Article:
Denis O’Hare shines as Tartuffe in Blanche McIntyre’s directorial debut at the National Theatre
“We don’t have orgies here, this is Highgate”
The lure of the guru is one which has always been strong for the rich and powerful and from Rasputin to Steve Hilton, there’s always some long-haired, barefoot chancer to ready step in. This partly explains why Molière’s Tartuffe remains so popular today and also why it is so ripe for adaptation, as it done here in this new version by John Donnelly, directed by Blanche McIntyre in her National Theatre debut (and how to marvellous to see her here, I’ve been a fan since her days at the Finborough).
Relocated to a hyper-rich, modern-day Highgate – Robert Jones’ opulent design is full of the type of wonderful pieces of furniture you normally only see in shop windows on the King’s Road – Orgon’s family have become concerned at his increasing devotion to his new guru figure Tartuffe. And in Denis O’Hare’s hand, you can see why – he’s quite the charismatic chancer, he spends the pre-show roaming the auditorium giving out flowers and affirmations even though it may, at first glance, just look like someone has come in off the street.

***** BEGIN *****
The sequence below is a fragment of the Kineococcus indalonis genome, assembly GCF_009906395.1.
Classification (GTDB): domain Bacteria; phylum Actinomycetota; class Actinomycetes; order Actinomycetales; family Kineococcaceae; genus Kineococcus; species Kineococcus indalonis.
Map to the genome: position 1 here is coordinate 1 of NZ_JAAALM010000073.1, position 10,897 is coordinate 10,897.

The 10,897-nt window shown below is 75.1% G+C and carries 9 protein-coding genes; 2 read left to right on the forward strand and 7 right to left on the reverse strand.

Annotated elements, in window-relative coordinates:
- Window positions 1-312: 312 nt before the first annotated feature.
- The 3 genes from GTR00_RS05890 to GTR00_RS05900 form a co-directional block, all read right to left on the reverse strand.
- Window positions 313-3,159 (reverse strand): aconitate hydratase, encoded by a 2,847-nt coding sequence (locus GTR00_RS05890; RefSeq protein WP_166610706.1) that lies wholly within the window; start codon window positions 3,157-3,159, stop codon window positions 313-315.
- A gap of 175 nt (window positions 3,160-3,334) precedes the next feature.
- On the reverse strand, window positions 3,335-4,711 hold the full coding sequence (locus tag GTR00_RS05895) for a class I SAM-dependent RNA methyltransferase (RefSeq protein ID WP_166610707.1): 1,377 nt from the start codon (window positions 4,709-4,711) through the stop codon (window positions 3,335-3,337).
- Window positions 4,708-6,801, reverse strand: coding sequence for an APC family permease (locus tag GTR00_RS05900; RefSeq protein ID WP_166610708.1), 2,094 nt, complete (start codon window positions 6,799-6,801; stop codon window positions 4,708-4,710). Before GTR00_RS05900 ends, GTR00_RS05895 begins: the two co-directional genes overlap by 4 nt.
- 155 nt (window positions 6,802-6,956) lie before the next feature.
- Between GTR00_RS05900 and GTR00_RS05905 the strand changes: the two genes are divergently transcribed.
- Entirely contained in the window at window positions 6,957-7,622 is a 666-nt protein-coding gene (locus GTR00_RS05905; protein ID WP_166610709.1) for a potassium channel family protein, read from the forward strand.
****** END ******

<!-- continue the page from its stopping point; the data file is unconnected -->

And as he weasels his way into his new gaff, he’s also displacing Orgon’s extended family who aren’t best pleased at this turn of events, especially his daughter Mariane (a confident Kitty Archer) who finds her hand offered up in marriage. Kevin Doyle is great fun as the hapless Orgon and the ever-excellent Olivia Williams shines as his wife Elmire, determined to reassert her power back in the household and over the family’s ill-gotten fortunes, whose provenance is causing some of Orgon’s spiritual malaise.
The first half is good, if a little stately in places as all the pieces are manoeuvred into place. After the interval though, you can’t help but marvel at the skill and restraint of McIntyre’s directing. Just as soon as she’s let her company loose in all-out farce – Williams proves spectacularly game here and there’s fantastic scene-stealing work from Geoffrey Lumb’s Valère as Mariane’s original intended – Mcintyre’s reeling them back in to find the particular poetic grace of the last scene.
And in composing a final tableau that gave me goosebumps, she undermines the foundations of everything that has passed first with a sharp shock, and then a subtler one, tipping us over the edge in a timely reminder that we’re probably all f*cked no matter how many spiritual advisers or friends in high places we’ve got.